With bisphenol, a statistically significant inverse relationship with vitamin D was found in women, but not in men. Bisphenols are used to make plastics commonly used in products like water bottles, the lining of tin cans and “squeezy” baby food packaging, sports equipment, CDs, and DVDs.
Exposure to these chemicals is now almost universal. Data from French pregnant women show that bisphenol A (BPA), and some metabolites of phthalates, pesticides (mainly pyrethroids), dioxins, furans, polychlorobiphenyls (PCBs), brominated flame retardants (BFRs), perfluorinated compounds (PFCs) and metals were quantified in almost 100% of the pregnant women.
Situation in Australia
In 2013, the Coalition government repealed Labor’s changes to the APVMA – Australian Pesticides and Veterinary Medicines Authority (the Commonwealth agricultural veterinary chemical regulator), which would have required chemicals to be re-registered every 15 years. In many cases, this would have required reassessment of existing chemicals using contemporary testing methodologies.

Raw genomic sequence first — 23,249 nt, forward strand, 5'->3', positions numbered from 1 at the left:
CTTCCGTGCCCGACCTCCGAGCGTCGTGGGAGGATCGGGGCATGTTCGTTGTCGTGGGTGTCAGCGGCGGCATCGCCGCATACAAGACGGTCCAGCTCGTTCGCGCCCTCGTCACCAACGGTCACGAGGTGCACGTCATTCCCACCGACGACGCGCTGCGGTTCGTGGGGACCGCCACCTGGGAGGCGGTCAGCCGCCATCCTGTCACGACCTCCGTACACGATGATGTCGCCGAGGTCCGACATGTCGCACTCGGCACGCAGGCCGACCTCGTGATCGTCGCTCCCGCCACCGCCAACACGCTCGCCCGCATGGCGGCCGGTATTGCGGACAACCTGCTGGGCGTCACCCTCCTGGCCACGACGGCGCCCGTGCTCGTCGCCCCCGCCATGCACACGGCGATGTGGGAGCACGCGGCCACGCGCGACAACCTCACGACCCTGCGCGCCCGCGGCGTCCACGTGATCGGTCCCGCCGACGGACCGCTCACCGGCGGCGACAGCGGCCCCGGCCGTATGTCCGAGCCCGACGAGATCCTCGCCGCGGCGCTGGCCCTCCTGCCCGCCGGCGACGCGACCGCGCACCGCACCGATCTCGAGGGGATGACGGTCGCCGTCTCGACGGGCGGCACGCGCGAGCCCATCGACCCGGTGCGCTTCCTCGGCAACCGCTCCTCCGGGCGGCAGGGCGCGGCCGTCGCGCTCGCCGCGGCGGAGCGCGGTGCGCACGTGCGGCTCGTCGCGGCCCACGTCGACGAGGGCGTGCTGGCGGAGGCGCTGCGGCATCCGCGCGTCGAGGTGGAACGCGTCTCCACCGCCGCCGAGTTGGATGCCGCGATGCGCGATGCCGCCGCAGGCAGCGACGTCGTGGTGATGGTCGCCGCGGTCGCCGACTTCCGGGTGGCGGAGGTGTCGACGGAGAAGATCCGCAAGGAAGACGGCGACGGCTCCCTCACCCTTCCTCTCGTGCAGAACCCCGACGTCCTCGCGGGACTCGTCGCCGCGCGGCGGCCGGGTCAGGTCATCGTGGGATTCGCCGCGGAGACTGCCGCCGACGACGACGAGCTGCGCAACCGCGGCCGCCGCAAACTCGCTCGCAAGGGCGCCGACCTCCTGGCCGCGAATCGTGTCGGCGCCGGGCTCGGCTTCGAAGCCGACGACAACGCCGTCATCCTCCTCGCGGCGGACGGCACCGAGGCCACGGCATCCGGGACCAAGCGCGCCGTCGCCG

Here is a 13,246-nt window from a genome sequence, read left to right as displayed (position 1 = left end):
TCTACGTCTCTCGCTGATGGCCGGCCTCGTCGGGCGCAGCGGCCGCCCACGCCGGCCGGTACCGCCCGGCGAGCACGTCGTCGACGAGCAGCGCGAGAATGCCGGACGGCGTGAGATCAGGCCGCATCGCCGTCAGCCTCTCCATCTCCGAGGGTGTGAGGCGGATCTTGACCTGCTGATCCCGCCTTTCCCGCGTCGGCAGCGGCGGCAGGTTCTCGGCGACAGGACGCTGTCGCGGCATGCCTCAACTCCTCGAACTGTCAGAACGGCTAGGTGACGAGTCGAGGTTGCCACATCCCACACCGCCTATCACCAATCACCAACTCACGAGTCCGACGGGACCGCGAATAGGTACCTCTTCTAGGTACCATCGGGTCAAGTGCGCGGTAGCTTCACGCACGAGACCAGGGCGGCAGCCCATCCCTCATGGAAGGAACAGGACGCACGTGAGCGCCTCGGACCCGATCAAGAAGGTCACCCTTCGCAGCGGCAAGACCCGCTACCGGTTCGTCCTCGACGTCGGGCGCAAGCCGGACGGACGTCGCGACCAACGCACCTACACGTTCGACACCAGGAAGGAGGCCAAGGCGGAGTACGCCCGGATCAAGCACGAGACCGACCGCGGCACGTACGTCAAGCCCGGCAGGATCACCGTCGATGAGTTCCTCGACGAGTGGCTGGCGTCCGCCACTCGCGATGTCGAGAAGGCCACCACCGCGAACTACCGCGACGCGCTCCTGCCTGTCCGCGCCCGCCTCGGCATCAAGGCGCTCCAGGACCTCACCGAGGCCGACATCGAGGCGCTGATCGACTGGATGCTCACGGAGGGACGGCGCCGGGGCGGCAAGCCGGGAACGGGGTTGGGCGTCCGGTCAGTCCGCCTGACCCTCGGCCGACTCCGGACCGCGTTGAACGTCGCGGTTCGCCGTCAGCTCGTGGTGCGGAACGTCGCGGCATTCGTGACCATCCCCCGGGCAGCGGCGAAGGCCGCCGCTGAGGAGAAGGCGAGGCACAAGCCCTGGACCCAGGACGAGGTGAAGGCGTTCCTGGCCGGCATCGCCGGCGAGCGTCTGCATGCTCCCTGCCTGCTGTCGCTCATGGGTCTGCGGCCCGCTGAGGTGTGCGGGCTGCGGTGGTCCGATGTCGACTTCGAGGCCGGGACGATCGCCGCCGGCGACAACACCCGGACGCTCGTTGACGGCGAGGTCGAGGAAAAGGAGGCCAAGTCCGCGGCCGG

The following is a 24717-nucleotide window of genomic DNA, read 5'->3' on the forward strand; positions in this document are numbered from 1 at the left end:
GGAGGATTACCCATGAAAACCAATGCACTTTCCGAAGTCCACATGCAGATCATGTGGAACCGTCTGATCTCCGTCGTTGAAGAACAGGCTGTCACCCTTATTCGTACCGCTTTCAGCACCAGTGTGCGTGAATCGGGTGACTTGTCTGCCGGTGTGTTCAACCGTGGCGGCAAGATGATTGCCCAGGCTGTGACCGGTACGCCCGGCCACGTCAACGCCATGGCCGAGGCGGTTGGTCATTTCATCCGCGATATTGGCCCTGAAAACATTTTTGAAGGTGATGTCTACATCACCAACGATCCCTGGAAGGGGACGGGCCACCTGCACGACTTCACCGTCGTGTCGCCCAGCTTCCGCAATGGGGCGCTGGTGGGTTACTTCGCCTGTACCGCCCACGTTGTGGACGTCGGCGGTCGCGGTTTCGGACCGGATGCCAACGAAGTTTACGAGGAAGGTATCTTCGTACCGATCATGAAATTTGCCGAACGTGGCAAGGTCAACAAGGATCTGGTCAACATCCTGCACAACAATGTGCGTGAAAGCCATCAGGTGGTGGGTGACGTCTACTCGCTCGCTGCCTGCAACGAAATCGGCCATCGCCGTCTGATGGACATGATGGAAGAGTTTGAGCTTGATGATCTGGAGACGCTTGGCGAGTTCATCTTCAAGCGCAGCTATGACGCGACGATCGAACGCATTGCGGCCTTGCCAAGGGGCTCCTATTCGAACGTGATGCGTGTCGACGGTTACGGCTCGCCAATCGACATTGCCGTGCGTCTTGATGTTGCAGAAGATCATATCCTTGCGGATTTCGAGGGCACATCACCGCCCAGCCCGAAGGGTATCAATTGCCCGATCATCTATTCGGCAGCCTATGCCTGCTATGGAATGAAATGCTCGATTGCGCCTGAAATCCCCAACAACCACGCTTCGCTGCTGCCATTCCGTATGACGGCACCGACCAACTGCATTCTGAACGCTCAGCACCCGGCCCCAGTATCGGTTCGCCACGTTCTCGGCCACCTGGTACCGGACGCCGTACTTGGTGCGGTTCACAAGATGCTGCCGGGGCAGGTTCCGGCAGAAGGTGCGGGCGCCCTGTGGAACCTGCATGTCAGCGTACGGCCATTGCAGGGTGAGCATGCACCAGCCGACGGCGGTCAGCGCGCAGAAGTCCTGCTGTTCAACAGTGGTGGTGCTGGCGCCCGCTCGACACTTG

Under intense lobbying from chemical companies and big agricultural interests, Labor back-flipped and supported the Liberal changes to their own reforms. So some of the organophosphates pesticides registered in the 1960s and 1970s have never been reassessed to see if, given advances in knowledge, they are still safe. Evidence from studies like this one of the lower mental development of two year old children of Mexican born farmworkers in the USA suggests they are not.
Australian regulators have largely managed to avoid calling endocrine disruption a toxicological endpoint requiring assessment. So the vast majority of agricultural and veterinary chemicals used today on food in Australia are unassessed for specific EDC activity. The chemicals which migrate from packaging materials used on food, into food also lack this rigorous assessment.